Unexpected Connections

“Waterways connect societies and geographies,” Tagliacozzo says. “By moving over water from place to place, people share commodities and knowledge. These connections shape local economies, cultures, and politics.”

In one of his research pursuits, Tagliacozzo studied the confluence of maritime travel and religion. He analyzed the significance of people making the Hajj (Muslim pilgrimage) from lands in the Indian Ocean to Mecca, beginning in the thirteenth century. They first traveled on sailing ships, and later (by the nineteenth century) on steamships. The pilgrimage aggregated many people from many different societies in the same place. As part of their experience, he explains, these religious wanderers—in some years half of the global total could come from Southeast Asia—prayed together, and they also traded goods such as carpets, brassware, gems, and spices. Their trade helped many pay for their voyages, and also helped begin the formation of important economic links, as well as religious ones, between Southeast Asia and Arabia. One result: Islam spread across Africa and Asia. Today, some 80 percent of Muslims are non-Arabic speakers, who live outside the Middle East.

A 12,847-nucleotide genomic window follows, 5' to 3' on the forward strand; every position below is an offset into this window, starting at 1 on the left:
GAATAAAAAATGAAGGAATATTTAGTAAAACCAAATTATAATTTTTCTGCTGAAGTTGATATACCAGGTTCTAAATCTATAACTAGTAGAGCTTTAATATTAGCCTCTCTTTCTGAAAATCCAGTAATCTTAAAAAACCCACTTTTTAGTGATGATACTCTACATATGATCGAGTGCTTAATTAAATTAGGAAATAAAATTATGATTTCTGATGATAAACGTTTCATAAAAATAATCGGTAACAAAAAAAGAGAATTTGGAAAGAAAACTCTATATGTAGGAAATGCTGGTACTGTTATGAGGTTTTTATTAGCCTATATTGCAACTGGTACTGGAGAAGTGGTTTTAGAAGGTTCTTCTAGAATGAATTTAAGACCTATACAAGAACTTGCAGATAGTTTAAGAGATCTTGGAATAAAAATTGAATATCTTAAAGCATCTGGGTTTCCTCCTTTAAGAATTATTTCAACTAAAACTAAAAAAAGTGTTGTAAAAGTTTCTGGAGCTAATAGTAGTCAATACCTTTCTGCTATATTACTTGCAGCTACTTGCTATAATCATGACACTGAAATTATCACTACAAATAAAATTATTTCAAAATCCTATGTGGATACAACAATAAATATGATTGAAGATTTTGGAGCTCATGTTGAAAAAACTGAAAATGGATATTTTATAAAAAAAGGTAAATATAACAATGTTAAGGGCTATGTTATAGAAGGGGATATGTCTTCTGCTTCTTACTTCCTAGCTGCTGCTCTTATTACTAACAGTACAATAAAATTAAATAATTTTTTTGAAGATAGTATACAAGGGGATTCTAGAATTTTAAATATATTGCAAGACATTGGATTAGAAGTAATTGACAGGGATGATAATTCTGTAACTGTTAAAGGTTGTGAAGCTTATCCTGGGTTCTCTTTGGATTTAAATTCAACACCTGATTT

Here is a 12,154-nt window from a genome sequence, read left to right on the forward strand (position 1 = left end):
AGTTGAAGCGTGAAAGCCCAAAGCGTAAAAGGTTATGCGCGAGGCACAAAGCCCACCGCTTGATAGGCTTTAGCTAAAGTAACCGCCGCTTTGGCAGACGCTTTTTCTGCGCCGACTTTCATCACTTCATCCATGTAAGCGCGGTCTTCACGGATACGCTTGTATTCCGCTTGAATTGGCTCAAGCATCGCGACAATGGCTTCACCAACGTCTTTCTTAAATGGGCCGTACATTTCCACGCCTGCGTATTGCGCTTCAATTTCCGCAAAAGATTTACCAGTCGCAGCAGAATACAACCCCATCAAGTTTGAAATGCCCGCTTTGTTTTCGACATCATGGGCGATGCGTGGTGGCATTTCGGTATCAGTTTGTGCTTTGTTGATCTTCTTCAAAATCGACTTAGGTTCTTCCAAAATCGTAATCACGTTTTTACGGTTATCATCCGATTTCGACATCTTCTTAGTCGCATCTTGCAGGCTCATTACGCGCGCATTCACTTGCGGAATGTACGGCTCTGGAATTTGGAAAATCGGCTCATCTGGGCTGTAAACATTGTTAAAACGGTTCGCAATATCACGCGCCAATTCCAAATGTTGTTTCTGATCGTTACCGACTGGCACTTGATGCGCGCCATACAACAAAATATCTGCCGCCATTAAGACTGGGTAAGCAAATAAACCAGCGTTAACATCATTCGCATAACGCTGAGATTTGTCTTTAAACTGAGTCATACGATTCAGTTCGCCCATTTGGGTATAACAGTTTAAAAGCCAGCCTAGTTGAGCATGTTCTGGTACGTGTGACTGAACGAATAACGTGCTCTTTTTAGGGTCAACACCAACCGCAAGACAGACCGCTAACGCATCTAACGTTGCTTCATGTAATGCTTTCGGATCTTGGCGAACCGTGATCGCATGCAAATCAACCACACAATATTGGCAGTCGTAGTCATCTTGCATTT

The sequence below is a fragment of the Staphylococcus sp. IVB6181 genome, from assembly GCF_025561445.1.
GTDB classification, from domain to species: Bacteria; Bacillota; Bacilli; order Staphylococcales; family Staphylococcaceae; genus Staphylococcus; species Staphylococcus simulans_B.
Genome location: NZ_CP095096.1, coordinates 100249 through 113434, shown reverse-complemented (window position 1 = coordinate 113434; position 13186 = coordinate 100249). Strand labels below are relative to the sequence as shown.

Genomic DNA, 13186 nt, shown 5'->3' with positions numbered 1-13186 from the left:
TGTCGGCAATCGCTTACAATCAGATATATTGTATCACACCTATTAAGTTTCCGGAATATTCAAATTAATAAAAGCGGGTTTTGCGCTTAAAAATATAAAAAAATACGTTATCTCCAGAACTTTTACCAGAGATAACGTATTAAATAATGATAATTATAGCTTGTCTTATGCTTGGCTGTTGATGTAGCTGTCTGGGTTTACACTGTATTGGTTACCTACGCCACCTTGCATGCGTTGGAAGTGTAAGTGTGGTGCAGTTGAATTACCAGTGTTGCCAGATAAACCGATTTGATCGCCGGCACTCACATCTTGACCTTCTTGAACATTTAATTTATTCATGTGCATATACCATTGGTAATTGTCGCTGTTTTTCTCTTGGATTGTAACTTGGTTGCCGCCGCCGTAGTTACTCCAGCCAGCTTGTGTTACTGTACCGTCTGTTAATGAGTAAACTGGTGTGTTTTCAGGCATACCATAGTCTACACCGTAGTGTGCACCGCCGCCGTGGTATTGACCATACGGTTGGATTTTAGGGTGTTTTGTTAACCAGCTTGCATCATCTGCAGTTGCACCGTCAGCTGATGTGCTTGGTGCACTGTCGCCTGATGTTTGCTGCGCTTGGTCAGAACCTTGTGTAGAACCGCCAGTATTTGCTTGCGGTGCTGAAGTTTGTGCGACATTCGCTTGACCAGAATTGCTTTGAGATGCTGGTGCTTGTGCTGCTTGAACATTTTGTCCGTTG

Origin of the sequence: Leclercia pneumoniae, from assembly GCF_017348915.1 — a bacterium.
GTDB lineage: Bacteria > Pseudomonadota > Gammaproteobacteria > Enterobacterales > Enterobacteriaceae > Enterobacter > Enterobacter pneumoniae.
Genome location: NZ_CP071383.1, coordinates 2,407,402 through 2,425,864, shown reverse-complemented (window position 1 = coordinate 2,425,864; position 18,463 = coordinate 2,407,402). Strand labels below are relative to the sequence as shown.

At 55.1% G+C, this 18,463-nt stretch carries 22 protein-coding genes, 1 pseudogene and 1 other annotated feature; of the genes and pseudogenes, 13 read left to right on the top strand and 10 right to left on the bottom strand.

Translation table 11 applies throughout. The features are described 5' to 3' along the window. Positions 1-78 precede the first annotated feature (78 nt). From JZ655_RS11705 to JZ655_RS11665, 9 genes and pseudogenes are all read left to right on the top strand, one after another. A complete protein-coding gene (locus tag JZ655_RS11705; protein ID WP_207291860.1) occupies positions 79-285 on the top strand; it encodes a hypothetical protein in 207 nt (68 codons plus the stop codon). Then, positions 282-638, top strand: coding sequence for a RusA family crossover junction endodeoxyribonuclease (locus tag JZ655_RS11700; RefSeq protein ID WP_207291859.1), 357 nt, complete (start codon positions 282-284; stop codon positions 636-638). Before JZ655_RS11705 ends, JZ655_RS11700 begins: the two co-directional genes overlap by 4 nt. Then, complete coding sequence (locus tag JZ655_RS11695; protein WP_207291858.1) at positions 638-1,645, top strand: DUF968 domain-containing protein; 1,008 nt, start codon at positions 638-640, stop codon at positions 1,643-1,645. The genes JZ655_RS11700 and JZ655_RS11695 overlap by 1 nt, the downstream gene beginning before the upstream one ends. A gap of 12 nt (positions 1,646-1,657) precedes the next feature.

“By moving over water from place to place, people share commodities and knowledge. These connections shape local economies, cultures, and politics.”

Another, perhaps more surprising result of this religious travel was the spread of cholera, Tagliacozzo says. The mass movement of people on Hajj became one of the main pathways for the disease, which moved from India to the Hejaz in the nineteenth and early twentieth centuries, and then back with pilgrims on the transoceanic steamships to their home countries. The epidemic, which killed catastrophic numbers of people, spurred the European powers who controlled colonies in Southeast Asia to develop sanitary conventions to check the spread of infection.

Nutmeg mace, a spice from Indonesia
Nutmeg mace, a spice from Indonesia
 

Historical and Contemporary Perspectives